Here's what you need to know about Medicare open enrollment 2021

·3 min read

Medicare’s annual open enrollment for 2022 is underway, and both new enrollees and veteran seniors should carefully consider their options — even though most do not.

Seven in 10 seniors on Medicare said that they didn’t compare their plan options during the most recent open enrollment season, according to a survey from KKF. Nearly half haven’t visited the Medicare website for more information and more than half have never called the Medicare helpline.

But it’s crucial to check out your options because plans can change from year to year. The annual open enrollment period runs from October 15 to December 7, but there's a special enrollment period in late January to March in case you need to make changes.

Here’s what to know.

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Your options

Original Medicare: This is traditionally what people think of when talking about Medicare. Original Medicare is the government-run program that includes Part A for hospital insurance and Part B for medical insurance. Typically you can go to any provider that accepts Medicare and you don’t usually need a referral.

Medicare Part D: Original Medicare doesn’t come with prescription drug coverage, so you may need to purchase Part D to cover medications.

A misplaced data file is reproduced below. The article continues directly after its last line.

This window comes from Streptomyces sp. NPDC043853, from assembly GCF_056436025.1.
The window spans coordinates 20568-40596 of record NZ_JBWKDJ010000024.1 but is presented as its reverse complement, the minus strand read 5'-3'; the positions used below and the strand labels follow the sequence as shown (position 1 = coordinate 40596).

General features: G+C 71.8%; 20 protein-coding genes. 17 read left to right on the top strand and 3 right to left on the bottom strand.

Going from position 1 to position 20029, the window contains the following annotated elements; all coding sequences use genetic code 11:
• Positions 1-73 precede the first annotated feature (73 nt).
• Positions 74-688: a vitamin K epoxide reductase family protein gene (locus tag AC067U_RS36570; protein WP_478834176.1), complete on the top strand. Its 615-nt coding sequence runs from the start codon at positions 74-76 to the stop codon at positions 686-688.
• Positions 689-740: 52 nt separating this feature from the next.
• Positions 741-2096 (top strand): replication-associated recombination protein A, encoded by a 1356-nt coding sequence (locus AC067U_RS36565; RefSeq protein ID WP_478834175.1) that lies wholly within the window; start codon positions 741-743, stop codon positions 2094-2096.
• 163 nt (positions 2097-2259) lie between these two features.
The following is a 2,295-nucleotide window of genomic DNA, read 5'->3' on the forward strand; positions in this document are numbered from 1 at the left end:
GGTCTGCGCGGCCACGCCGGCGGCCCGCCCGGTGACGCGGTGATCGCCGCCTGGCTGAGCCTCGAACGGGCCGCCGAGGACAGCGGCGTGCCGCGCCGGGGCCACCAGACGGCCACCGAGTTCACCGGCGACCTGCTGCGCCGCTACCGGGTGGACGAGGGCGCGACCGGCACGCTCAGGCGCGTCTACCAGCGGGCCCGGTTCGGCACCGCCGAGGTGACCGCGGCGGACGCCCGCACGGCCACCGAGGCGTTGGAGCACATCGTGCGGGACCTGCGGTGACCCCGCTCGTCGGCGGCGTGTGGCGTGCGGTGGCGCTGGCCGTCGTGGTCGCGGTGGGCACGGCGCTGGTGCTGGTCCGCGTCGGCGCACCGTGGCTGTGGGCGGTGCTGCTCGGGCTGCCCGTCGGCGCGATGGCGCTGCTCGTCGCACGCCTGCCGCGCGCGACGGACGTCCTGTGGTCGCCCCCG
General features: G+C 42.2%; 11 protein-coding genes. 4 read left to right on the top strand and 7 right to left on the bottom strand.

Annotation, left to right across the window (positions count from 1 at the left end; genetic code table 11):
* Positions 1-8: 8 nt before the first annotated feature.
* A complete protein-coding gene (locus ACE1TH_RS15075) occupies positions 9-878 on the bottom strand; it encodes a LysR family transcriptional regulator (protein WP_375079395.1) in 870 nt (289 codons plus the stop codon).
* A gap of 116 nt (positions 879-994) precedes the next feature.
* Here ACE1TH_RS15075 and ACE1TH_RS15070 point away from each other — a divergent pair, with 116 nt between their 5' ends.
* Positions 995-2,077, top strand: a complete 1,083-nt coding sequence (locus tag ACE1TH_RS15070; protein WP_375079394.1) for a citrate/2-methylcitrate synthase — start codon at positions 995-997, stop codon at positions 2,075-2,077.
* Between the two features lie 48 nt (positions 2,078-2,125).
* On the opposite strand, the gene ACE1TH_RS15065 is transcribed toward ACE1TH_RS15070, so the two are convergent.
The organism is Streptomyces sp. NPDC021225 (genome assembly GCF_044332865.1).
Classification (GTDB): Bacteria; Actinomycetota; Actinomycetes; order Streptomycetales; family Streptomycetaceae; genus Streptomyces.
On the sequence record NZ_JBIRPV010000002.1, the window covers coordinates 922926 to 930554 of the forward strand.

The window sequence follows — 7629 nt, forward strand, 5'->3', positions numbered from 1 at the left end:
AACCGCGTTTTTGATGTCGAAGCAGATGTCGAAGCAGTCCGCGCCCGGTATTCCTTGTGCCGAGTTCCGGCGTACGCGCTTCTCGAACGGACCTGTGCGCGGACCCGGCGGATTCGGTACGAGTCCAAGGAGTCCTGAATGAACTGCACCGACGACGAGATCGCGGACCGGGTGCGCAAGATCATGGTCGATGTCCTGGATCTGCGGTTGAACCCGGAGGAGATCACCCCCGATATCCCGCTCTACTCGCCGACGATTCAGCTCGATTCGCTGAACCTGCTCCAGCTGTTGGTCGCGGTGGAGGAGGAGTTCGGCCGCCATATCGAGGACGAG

Medicare Advantage: These plans are insured by private insurers, but are Medicare approved. They typically come with their own drug coverage plans, and there are many options available.

Why you might want to switch

If you’re a first-time enrollee, you want to consider your overall needs — budget, medical providers, and medications you’re taking — before making a choice, said Gregg Ratkovic, president of Medicare for eHealth, an online platform that compares Medicare Advantage plans.

If this isn’t your first open enrollment, you still may need to consider changes if your needs have shifted, Ratkovic said. For instance, you may want to check out other options if your budget has considerably tightened over the last year. You may be more sensitive to increases in premiums or cost-sharing.

If you received a recent diagnosis that will require you to see a specialist more often in the next year, you will want to see if your particular specialist is in-network or takes original Medicare if that’s what you choose, Ratkovic said.

Last, check on your prescription coverage, he said.

“If there has been a prescription that changed tiers with a higher cost-sharing, they may want to determine what the best alternative might be,” he said. “If you want to stay on that medication, they may want to look at other options in the marketplace.”

But if nothing has changed with your current medications, financial situation, or medical providers, then “there’s no reason to hurry and change your plan if you’re getting the care you need,” he said. But still go through your plan’s features, even if it’s the same one.

“You want to see what’s changed from the current year,” he said. “You’ll likely see improvements.”

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Janna is an editor for Yahoo Money and Cashay. Follow her on Twitter @JannaHerron.